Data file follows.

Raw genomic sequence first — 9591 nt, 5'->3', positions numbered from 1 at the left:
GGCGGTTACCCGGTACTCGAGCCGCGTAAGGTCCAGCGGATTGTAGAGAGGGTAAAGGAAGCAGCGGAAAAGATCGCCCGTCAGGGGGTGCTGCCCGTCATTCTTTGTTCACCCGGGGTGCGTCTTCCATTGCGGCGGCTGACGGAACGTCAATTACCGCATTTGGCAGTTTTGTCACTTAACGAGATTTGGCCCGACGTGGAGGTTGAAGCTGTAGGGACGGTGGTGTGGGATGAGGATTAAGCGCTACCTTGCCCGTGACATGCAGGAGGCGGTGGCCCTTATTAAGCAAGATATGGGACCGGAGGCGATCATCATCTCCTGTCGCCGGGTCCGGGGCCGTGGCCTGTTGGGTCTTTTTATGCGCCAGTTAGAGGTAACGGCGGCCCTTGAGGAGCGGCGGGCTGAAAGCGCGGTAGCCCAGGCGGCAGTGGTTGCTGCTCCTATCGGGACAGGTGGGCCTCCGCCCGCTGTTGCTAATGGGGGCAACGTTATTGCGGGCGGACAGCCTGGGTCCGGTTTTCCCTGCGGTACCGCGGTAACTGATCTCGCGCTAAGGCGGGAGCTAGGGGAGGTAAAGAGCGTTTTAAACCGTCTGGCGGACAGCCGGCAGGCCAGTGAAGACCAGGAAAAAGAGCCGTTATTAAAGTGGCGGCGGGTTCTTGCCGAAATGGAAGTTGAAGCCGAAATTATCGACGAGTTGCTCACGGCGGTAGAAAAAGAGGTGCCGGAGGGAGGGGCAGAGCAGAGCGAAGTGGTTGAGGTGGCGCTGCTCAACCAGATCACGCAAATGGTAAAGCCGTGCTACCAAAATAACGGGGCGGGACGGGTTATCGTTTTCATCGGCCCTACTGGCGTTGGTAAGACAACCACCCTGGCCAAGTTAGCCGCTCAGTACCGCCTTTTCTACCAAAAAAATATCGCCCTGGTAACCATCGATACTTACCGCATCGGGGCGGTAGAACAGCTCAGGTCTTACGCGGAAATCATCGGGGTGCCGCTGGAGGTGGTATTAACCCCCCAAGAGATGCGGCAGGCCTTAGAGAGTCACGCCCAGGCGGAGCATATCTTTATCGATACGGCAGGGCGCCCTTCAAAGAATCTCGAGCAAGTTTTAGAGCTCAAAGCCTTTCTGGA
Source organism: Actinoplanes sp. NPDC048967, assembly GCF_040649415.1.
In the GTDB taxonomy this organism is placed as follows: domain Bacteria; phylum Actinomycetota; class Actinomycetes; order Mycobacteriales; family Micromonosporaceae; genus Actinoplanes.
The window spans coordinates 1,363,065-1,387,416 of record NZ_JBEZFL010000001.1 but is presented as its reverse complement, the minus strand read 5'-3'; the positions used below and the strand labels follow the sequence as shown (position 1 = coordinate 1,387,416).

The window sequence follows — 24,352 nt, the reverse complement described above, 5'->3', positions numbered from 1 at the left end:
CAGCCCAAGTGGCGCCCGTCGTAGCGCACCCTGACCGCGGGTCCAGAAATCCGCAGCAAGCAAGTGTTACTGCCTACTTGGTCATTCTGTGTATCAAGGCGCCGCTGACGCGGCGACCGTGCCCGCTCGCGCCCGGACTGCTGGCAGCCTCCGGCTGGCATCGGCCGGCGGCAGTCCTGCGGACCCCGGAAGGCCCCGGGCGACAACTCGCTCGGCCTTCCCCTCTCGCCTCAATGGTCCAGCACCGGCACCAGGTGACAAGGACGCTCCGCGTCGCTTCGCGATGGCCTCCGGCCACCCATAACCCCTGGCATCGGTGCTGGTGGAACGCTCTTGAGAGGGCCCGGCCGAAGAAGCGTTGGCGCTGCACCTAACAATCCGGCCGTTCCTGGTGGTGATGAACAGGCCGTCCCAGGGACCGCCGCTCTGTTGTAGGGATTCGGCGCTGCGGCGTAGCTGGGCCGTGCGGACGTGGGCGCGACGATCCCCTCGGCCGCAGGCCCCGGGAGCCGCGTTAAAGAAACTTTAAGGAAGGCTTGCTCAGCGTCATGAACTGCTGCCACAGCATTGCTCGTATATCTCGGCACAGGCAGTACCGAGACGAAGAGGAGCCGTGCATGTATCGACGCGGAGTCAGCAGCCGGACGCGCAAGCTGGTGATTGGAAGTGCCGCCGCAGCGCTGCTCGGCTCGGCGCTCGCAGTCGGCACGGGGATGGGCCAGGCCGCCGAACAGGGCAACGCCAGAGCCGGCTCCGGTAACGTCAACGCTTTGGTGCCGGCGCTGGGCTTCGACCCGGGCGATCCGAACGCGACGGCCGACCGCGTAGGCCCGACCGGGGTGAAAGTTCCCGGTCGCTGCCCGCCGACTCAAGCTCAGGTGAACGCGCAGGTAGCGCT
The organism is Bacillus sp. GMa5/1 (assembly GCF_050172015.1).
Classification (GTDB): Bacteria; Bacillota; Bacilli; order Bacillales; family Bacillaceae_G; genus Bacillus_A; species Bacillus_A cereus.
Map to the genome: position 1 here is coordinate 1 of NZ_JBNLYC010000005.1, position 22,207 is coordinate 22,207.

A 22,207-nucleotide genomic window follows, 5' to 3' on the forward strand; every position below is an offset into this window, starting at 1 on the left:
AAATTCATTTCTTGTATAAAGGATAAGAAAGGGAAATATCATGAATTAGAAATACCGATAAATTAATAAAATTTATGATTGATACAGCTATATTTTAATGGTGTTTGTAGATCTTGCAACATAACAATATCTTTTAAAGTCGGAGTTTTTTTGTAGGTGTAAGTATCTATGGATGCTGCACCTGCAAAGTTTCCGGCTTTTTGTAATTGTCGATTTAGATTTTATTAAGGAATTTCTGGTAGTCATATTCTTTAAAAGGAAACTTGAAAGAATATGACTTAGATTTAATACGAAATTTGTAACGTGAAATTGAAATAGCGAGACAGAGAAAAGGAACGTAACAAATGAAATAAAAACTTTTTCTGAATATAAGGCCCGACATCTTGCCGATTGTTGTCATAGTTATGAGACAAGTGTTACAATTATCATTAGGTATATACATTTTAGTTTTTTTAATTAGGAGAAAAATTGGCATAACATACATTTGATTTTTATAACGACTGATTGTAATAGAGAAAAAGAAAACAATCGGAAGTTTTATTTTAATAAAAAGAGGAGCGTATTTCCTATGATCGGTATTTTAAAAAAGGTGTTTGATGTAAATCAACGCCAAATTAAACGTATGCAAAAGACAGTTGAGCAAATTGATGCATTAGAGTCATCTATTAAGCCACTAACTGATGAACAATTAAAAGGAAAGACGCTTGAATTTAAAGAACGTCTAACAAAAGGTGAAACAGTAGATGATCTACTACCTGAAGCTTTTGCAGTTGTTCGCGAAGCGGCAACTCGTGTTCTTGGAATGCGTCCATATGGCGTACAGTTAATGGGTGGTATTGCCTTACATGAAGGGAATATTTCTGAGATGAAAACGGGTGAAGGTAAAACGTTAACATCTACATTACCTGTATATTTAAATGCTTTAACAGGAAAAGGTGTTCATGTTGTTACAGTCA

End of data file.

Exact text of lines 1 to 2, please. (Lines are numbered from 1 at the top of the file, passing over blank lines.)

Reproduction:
Raw genomic sequence first — 9591 nt, 5'->3', positions numbered from 1 at the left:
GGCGGTTACCCGGTACTCGAGCCGCGTAAGGTCCAGCGGATTGTAGAGAGGGTAAAGGAAGCAGCGGAAAAGATCGCCCGTCAGGGGGTGCTGCCCGTCATTCTTTGTTCACCCGGGGTGCGTCTTCCATTGCGGCGGCTGACGGAACGTCAATTACCGCATTTGGCAGTTTTGTCACTTAACGAGATTTGGCCCGACGTGGAGGTTGAAGCTGTAGGGACGGTGGTGTGGGATGAGGATTAAGCGCTACCTTGCCCGTGACATGCAGGAGGCGGTGGCCCTTATTAAGCAAGATATGGGACCGGAGGCGATCATCATCTCCTGTCGCCGGGTCCGGGGCCGTGGCCTGTTGGGTCTTTTTATGCGCCAGTTAGAGGTAACGGCGGCCCTTGAGGAGCGGCGGGCTGAAAGCGCGGTAGCCCAGGCGGCAGTGGTTGCTGCTCCTATCGGGACAGGTGGGCCTCCGCCCGCTGTTGCTAATGGGGGCAACGTTATTGCGGGCGGACAGCCTGGGTCCGGTTTTCCCTGCGGTACCGCGGTAACTGATCTCGCGCTAAGGCGGGAGCTAGGGGAGGTAAAGAGCGTTTTAAACCGTCTGGCGGACAGCCGGCAGGCCAGTGAAGACCAGGAAAAAGAGCCGTTATTAAAGTGGCGGCGGGTTCTTGCCGAAATGGAAGTTGAAGCCGAAATTATCGACGAGTTGCTCACGGCGGTAGAAAAAGAGGTGCCGGAGGGAGGGGCAGAGCAGAGCGAAGTGGTTGAGGTGGCGCTGCTCAACCAGATCACGCAAATGGTAAAGCCGTGCTACCAAAATAACGGGGCGGGACGGGTTATCGTTTTCATCGGCCCTACTGGCGTTGGTAAGACAACCACCCTGGCCAAGTTAGCCGCTCAGTACCGCCTTTTCTACCAAAAAAATATCGCCCTGGTAACCATCGATACTTACCGCATCGGGGCGGTAGAACAGCTCAGGTCTTACGCGGAAATCATCGGGGTGCCGCTGGAGGTGGTATTAACCCCCCAAGAGATGCGGCAGGCCTTAGAGAGTCACGCCCAGGCGGAGCATATCTTTATCGATACGGCAGGGCGCCCTTCAAAGAATCTCGAGCAAGTTTTAGAGCTCAAAGCCTTTCTGGA